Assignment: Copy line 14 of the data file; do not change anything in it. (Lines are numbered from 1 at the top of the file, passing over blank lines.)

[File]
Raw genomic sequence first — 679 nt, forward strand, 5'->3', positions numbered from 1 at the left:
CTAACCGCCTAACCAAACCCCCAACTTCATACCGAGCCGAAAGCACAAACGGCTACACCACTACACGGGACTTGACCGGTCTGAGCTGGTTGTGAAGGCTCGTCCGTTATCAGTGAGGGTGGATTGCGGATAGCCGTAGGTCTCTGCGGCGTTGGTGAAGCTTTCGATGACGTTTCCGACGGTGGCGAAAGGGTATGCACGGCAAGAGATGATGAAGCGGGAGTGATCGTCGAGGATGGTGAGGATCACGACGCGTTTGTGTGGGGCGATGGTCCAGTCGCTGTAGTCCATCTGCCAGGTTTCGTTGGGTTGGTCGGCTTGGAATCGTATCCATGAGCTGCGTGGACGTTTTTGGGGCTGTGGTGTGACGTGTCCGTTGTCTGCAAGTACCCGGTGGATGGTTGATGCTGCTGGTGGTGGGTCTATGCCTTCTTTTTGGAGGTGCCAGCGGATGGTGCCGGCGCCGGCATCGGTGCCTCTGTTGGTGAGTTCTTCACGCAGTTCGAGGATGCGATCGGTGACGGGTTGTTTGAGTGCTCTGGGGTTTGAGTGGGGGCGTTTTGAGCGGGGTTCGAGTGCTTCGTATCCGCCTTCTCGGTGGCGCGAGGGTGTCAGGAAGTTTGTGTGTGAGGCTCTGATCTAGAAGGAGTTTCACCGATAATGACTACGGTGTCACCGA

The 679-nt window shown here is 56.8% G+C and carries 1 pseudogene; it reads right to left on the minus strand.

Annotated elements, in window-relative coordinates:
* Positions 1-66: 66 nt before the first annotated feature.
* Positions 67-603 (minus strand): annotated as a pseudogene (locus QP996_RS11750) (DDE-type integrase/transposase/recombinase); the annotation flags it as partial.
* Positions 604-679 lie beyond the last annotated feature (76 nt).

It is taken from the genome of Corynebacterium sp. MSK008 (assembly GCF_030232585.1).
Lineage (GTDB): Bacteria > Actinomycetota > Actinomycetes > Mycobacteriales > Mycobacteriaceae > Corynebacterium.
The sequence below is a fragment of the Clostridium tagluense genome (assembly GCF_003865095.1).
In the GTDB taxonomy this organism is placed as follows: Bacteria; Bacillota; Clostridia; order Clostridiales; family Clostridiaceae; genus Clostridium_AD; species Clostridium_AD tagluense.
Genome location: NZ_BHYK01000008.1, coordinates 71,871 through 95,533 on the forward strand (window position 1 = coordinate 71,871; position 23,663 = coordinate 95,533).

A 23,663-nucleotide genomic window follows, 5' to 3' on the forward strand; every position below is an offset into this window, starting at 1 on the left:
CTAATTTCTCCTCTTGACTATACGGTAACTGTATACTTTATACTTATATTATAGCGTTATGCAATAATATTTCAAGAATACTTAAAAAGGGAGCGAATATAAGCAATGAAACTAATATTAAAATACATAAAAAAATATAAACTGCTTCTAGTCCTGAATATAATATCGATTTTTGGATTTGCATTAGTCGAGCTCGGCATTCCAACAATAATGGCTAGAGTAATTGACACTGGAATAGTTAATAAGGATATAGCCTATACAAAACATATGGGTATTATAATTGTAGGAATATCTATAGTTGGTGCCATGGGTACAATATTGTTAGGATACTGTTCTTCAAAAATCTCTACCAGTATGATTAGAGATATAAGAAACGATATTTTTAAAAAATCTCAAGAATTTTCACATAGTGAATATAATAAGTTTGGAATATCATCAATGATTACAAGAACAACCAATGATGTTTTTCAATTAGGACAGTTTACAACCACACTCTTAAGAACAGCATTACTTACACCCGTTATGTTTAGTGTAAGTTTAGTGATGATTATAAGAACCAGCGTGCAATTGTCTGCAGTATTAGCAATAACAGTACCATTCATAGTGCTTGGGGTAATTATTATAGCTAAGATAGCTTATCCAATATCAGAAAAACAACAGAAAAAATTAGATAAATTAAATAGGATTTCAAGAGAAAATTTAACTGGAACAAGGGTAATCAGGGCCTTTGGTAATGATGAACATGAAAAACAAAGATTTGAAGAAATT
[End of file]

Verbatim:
CTAATTTCTCCTCTTGACTATACGGTAACTGTATACTTTATACTTATATTATAGCGTTATGCAATAATATTTCAAGAATACTTAAAAAGGGAGCGAATATAAGCAATGAAACTAATATTAAAATACATAAAAAAATATAAACTGCTTCTAGTCCTGAATATAATATCGATTTTTGGATTTGCATTAGTCGAGCTCGGCATTCCAACAATAATGGCTAGAGTAATTGACACTGGAATAGTTAATAAGGATATAGCCTATACAAAACATATGGGTATTATAATTGTAGGAATATCTATAGTTGGTGCCATGGGTACAATATTGTTAGGATACTGTTCTTCAAAAATCTCTACCAGTATGATTAGAGATATAAGAAACGATATTTTTAAAAAATCTCAAGAATTTTCACATAGTGAATATAATAAGTTTGGAATATCATCAATGATTACAAGAACAACCAATGATGTTTTTCAATTAGGACAGTTTACAACCACACTCTTAAGAACAGCATTACTTACACCCGTTATGTTTAGTGTAAGTTTAGTGATGATTATAAGAACCAGCGTGCAATTGTCTGCAGTATTAGCAATAACAGTACCATTCATAGTGCTTGGGGTAATTATTATAGCTAAGATAGCTTATCCAATATCAGAAAAACAACAGAAAAAATTAGATAAATTAAATAGGATTTCAAGAGAAAATTTAACTGGAACAAGGGTAATCAGGGCCTTTGGTAATGATGAACATGAAAAACAAAGATTTGAAGAAATT